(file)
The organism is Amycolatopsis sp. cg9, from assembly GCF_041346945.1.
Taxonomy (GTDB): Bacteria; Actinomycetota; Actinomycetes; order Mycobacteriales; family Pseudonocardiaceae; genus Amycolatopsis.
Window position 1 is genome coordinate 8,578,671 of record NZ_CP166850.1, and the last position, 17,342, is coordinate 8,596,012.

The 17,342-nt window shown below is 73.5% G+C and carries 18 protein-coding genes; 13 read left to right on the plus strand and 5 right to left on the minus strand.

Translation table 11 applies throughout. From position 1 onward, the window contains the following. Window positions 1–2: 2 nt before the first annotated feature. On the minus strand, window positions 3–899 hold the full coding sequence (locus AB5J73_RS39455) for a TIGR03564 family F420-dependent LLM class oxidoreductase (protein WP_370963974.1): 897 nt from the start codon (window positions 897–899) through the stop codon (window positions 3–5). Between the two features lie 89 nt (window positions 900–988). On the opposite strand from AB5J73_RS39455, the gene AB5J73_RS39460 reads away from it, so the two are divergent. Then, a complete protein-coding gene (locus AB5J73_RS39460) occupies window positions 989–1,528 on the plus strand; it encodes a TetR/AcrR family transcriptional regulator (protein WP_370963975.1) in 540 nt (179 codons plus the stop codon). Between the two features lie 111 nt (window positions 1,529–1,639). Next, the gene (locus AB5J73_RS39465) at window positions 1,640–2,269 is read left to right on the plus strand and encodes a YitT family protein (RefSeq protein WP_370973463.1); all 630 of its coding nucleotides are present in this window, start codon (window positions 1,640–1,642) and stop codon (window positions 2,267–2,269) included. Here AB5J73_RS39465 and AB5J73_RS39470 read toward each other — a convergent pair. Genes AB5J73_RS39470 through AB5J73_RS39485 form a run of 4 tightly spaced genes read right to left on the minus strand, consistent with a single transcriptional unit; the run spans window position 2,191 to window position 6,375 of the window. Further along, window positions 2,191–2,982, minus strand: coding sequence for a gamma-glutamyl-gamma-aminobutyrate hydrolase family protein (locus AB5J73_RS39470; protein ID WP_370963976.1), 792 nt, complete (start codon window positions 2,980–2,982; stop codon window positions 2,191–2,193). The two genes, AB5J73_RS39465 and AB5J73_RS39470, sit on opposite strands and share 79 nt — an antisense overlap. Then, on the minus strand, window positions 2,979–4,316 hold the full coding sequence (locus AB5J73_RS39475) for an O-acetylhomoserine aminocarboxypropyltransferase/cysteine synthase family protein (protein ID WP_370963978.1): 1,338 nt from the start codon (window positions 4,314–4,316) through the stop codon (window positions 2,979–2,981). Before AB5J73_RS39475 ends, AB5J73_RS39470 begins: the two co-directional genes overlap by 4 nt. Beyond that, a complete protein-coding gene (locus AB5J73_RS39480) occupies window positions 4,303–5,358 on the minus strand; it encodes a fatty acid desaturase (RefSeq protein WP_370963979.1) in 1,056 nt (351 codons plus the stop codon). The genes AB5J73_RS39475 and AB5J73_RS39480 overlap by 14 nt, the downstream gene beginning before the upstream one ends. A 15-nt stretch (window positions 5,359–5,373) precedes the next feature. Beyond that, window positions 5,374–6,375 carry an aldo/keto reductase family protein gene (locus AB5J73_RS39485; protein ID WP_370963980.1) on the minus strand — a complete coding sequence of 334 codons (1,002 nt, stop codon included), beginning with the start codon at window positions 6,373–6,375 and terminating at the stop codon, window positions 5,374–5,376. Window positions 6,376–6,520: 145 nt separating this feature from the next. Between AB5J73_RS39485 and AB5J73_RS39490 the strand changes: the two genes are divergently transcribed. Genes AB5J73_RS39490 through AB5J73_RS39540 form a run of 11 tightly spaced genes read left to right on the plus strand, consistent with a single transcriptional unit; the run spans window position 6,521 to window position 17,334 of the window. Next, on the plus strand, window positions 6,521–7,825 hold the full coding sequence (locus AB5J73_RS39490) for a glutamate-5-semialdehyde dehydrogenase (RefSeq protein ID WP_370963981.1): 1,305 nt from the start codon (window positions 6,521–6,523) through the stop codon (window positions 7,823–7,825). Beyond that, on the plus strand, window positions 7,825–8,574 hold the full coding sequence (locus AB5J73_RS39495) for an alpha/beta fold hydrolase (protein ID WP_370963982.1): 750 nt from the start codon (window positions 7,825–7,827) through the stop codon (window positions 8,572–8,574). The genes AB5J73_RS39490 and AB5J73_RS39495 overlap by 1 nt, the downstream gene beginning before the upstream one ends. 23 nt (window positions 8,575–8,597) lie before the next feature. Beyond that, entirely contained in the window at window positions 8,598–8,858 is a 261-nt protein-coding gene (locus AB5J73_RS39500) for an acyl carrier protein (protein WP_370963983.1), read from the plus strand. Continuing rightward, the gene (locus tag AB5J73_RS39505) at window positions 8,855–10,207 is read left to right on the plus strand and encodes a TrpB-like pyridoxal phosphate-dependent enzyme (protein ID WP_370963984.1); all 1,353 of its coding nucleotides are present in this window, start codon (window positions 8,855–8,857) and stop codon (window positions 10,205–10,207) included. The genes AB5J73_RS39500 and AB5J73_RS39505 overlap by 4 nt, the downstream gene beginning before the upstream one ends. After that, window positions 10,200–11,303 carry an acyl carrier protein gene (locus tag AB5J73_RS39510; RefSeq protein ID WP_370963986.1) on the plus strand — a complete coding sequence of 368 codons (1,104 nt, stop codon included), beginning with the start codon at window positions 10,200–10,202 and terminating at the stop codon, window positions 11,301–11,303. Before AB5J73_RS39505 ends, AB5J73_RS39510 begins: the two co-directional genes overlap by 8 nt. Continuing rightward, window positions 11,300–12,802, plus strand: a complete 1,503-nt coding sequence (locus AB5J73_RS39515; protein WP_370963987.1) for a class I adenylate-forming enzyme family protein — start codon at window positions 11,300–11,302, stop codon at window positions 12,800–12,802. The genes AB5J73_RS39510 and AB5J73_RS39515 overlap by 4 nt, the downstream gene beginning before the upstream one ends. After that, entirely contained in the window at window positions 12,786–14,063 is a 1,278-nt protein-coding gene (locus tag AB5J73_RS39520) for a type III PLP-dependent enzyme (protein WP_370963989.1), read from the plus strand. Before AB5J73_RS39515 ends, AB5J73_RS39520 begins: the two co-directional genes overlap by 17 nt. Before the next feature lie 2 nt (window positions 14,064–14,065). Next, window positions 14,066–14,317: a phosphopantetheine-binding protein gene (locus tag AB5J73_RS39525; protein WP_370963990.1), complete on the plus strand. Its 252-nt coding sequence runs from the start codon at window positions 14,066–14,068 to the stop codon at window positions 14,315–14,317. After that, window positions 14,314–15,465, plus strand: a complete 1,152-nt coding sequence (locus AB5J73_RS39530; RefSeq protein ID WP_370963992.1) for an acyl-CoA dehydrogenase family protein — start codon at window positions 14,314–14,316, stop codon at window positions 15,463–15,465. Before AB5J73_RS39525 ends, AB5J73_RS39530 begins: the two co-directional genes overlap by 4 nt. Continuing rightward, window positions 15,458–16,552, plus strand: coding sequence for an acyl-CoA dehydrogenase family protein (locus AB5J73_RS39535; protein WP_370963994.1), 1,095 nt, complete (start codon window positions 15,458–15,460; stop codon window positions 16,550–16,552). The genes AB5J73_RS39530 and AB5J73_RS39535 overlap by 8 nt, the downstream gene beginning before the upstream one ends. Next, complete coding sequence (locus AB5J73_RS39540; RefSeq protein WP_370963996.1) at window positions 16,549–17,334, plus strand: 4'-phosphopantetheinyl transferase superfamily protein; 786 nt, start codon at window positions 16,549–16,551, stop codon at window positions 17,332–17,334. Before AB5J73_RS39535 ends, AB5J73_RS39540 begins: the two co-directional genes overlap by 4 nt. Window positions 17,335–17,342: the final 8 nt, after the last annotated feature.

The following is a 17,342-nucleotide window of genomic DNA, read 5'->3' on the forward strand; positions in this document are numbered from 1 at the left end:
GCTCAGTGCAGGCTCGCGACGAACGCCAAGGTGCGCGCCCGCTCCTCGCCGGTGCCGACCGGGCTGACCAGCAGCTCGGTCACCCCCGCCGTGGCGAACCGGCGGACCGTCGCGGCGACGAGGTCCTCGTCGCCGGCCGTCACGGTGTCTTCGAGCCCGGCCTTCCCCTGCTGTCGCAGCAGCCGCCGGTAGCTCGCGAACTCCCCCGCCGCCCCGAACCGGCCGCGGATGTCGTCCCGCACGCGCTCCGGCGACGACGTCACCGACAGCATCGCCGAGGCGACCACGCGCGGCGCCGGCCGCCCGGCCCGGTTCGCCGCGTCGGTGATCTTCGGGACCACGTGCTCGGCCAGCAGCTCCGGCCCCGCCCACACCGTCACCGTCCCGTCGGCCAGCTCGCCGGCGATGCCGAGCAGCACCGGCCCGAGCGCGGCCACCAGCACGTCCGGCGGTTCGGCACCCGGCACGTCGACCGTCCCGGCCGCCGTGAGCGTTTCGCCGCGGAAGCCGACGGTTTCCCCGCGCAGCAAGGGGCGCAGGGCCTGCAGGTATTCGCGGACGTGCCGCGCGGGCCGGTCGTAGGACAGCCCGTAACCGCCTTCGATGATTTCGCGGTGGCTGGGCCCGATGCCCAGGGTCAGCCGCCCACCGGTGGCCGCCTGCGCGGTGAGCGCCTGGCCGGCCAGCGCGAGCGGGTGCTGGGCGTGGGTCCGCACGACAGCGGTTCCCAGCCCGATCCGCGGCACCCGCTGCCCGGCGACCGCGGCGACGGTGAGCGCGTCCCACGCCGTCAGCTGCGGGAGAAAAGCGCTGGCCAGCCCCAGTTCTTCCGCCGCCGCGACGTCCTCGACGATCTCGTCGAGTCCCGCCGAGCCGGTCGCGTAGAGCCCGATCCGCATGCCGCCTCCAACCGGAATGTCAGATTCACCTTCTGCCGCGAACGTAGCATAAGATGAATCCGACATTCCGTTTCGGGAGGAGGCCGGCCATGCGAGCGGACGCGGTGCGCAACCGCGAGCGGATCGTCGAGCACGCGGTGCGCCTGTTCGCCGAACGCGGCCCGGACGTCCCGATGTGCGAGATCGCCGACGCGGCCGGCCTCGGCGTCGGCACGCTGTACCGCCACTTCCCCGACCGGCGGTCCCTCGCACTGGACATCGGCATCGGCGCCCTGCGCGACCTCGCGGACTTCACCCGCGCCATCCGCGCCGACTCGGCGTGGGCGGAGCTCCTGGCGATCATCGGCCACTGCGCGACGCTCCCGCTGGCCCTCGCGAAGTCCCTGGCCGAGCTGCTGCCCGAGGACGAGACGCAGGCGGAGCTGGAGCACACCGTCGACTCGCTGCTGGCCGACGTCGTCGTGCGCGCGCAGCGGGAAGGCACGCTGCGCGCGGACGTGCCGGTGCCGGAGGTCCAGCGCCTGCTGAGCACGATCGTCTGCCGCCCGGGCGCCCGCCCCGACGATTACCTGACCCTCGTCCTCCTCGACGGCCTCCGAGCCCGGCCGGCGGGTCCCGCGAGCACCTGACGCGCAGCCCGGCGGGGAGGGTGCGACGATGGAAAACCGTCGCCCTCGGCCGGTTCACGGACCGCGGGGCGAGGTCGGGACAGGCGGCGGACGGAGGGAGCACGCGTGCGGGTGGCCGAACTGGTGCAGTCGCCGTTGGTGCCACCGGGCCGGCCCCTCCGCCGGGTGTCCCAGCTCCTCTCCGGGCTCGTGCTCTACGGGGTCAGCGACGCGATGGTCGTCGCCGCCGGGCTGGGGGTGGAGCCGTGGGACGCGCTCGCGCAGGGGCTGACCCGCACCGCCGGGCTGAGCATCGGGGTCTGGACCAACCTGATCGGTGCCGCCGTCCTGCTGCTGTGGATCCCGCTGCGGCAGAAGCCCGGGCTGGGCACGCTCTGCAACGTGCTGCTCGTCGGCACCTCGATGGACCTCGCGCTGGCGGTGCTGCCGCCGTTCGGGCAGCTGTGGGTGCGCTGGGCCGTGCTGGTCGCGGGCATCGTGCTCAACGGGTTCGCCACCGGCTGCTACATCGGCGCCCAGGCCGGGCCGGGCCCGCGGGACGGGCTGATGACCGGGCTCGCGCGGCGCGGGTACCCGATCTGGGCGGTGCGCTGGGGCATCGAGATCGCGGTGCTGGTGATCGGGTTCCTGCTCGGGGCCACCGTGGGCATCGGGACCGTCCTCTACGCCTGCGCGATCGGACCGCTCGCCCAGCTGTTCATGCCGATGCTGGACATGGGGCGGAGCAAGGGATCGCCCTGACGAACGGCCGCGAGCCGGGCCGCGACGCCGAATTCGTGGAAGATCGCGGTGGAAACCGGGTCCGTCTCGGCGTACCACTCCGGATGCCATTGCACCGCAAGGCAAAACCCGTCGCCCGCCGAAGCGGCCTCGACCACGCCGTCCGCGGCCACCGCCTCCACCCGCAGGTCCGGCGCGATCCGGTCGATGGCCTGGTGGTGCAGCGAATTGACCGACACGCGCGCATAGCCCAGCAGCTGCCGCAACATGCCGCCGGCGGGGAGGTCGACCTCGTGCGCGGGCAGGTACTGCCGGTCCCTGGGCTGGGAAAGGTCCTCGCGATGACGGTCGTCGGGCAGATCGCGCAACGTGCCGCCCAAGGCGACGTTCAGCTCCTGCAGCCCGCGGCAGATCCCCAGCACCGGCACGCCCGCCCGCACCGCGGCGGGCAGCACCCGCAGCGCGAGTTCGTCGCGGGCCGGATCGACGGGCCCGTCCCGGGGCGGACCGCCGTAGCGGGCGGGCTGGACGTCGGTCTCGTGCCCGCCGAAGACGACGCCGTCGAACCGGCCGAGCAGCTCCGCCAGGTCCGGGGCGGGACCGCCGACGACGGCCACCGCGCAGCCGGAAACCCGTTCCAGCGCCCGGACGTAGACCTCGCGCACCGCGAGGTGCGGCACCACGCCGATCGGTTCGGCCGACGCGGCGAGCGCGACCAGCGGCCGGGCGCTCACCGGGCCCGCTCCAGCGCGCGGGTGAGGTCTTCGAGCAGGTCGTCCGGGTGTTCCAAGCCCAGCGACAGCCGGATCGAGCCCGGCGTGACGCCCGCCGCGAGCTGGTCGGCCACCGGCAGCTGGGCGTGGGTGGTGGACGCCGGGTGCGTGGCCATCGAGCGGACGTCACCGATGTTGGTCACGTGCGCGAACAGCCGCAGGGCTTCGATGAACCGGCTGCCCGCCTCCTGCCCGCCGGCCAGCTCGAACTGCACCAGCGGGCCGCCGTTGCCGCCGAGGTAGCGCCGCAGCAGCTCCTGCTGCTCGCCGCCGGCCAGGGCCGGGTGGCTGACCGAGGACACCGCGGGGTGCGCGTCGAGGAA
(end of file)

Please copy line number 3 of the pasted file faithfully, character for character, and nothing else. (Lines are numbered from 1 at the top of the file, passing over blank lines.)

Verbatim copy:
Window position 1 is genome coordinate 8,578,671 of record NZ_CP166850.1, and the last position, 17,342, is coordinate 8,596,012.